What is Kente Cloth?

Malcolm Tatum
Malcolm Tatum

As a royal form of fabric among the Ashanti people of Ghana, kente cloth is an African silk fabric that that is only to be worn on extremely important occasions. Derived from the Ashanti word kenten, which means basket, kente cloth features a woven look that includes an array of patterns and color, including geometric shapes and designs that are large and eye catching. A weft design that is identified as adweneasa is woven into every block of the fabric, giving it not only a bright array of colors but also a texture that is both rich and comfortable.

Woman with a flower
Woman with a flower

While the colors and designs of the kente cloth may seem to be simply colorful and rich to the outsider, the fact is that this type of cloth is meant to tell something about heritage, family, and culture. The designs and color combinations help to portray a number of different concepts, such as democratic rule, talents such as creativity, life experience of the wearer, religious philosophies, and family lines. Kente fabrics thus are not just a way of making a statement about today, but also are a valuable way of maintaining continuity with the collected wisdom of the past, both from personal experience and community experience and history.

Kente cloth is meant to be worn only when highly important occasions arise. Most of these will be connected to a significant event within the family or within the community as a whole. In between those sacred occasions, the cloth is often stored in such a way as to prevent decay or any harm coming to the material. Choosing to pass on kente cloth to a relative is considered to be a symbol of unity with that individual and is an honor that speaks of very high regard and esteem.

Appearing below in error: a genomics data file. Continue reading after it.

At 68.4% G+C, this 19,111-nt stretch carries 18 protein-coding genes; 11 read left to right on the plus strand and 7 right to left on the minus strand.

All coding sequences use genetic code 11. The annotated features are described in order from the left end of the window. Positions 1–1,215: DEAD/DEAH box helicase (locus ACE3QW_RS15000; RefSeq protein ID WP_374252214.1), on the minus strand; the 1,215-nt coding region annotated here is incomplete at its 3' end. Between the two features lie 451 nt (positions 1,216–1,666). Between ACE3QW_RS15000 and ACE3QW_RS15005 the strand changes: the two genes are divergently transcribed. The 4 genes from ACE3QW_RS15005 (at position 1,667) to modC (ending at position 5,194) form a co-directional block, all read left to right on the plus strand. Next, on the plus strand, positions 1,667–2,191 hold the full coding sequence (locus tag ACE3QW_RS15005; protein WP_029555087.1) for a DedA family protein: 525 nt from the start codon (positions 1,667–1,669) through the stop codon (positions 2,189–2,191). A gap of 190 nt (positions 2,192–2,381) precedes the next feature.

While versions of kente cloth are produced in the West, they are meant more as a fashion statement and less as a connection to shared heritage or nature. Still, the colorful combinations and the unique weft used in the production of even faux kente cloth can be eye-catching. This fact alone has made it a favorite with anyone who feels an affinity for ethnic culture.

Malcolm Tatum
Malcolm Tatum

After many years in the teleconferencing industry, Michael decided to embrace his passion for trivia, research, and writing by becoming a full-time freelance writer. Since then, he has contributed articles to a variety of print and online publications, including wiseGEEK, and his work has also appeared in poetry collections, devotional anthologies, and several newspapers. Malcolm’s other interests include collecting vinyl records, minor league baseball, and cycling.

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Discussion Comments


@KaBoom - People in the United States have a long history of appropriating other peoples cultural symbols for our own use in trends. Consider plaid, for example. Plaid was very popular a few years ago, but most people who wore it probably weren't Scottish or part of the clan the plaid represents.

The same could be said of kente cloth. Most people who wear it in the US probably aren't royalty from Ghana!


It sounds like kente is the African equivalent of Scottish plaid. I know the patterns in the plaid denote different clans, much like the patterns in the kente cloth designs show family lines.

I think it's interesting the kente cloth is supposed to be for special occasions. I know a few years ago it was popular in the United States, but people just wore it on a daily basis.

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